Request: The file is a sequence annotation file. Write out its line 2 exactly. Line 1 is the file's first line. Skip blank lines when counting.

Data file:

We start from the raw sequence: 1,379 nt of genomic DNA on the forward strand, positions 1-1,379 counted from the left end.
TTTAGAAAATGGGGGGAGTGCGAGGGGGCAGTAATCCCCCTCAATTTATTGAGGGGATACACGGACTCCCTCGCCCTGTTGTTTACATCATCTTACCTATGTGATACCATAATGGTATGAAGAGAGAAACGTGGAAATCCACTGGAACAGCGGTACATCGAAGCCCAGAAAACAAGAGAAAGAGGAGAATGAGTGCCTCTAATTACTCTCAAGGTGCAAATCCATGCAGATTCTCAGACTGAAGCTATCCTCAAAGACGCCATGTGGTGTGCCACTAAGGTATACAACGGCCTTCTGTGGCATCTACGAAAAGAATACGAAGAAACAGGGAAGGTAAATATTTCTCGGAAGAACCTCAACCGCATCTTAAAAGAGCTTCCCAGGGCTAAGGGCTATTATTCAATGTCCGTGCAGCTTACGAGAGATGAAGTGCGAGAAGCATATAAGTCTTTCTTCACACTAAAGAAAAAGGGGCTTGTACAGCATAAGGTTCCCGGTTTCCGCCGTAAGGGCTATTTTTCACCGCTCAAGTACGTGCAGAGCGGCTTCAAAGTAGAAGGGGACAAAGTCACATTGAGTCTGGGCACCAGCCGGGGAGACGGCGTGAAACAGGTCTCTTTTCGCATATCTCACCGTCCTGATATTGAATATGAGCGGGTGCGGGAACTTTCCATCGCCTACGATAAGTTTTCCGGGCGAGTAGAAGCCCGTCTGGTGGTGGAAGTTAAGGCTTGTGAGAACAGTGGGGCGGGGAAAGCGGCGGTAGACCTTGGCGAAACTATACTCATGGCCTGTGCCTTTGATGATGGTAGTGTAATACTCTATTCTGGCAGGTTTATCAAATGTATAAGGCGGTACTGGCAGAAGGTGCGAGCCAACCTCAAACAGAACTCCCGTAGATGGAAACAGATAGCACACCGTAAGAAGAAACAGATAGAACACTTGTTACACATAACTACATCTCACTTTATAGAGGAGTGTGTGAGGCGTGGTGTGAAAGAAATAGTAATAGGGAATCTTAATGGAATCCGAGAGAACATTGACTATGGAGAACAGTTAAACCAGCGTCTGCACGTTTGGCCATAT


TTTAGAAAATGGGGGGAGTGCGAGGGGGCAGTAATCCCCCTCAATTTATTGAGGGGATACACGGACTCCCTCGCCCTGTTGTTTACATCATCTTACCTATGTGATACCATAATGGTATGAAGAGAGAAACGTGGAAATCCACTGGAACAGCGGTACATCGAAGCCCAGAAAACAAGAGAAAGAGGAGAATGAGTGCCTCTAATTACTCTCAAGGTGCAAATCCATGCAGATTCTCAGACTGAAGCTATCCTCAAAGACGCCATGTGGTGTGCCACTAAGGTATACAACGGCCTTCTGTGGCATCTACGAAAAGAATACGAAGAAACAGGGAAGGTAAATATTTCTCGGAAGAACCTCAACCGCATCTTAAAAGAGCTTCCCAGGGCTAAGGGCTATTATTCAATGTCCGTGCAGCTTACGAGAGATGAAGTGCGAGAAGCATATAAGTCTTTCTTCACACTAAAGAAAAAGGGGCTTGTACAGCATAAGGTTCCCGGTTTCCGCCGTAAGGGCTATTTTTCACCGCTCAAGTACGTGCAGAGCGGCTTCAAAGTAGAAGGGGACAAAGTCACATTGAGTCTGGGCACCAGCCGGGGAGACGGCGTGAAACAGGTCTCTTTTCGCATATCTCACCGTCCTGATATTGAATATGAGCGGGTGCGGGAACTTTCCATCGCCTACGATAAGTTTTCCGGGCGAGTAGAAGCCCGTCTGGTGGTGGAAGTTAAGGCTTGTGAGAACAGTGGGGCGGGGAAAGCGGCGGTAGACCTTGGCGAAACTATACTCATGGCCTGTGCCTTTGATGATGGTAGTGTAATACTCTATTCTGGCAGGTTTATCAAATGTATAAGGCGGTACTGGCAGAAGGTGCGAGCCAACCTCAAACAGAACTCCCGTAGATGGAAACAGATAGCACACCGTAAGAAGAAACAGATAGAACACTTGTTACACATAACTACATCTCACTTTATAGAGGAGTGTGTGAGGCGTGGTGTGAAAGAAATAGTAATAGGGAATCTTAATGGAATCCGAGAGAACATTGACTATGGAGAACAGTTAAACCAGCGTCTGCACGTTTGGCCATAT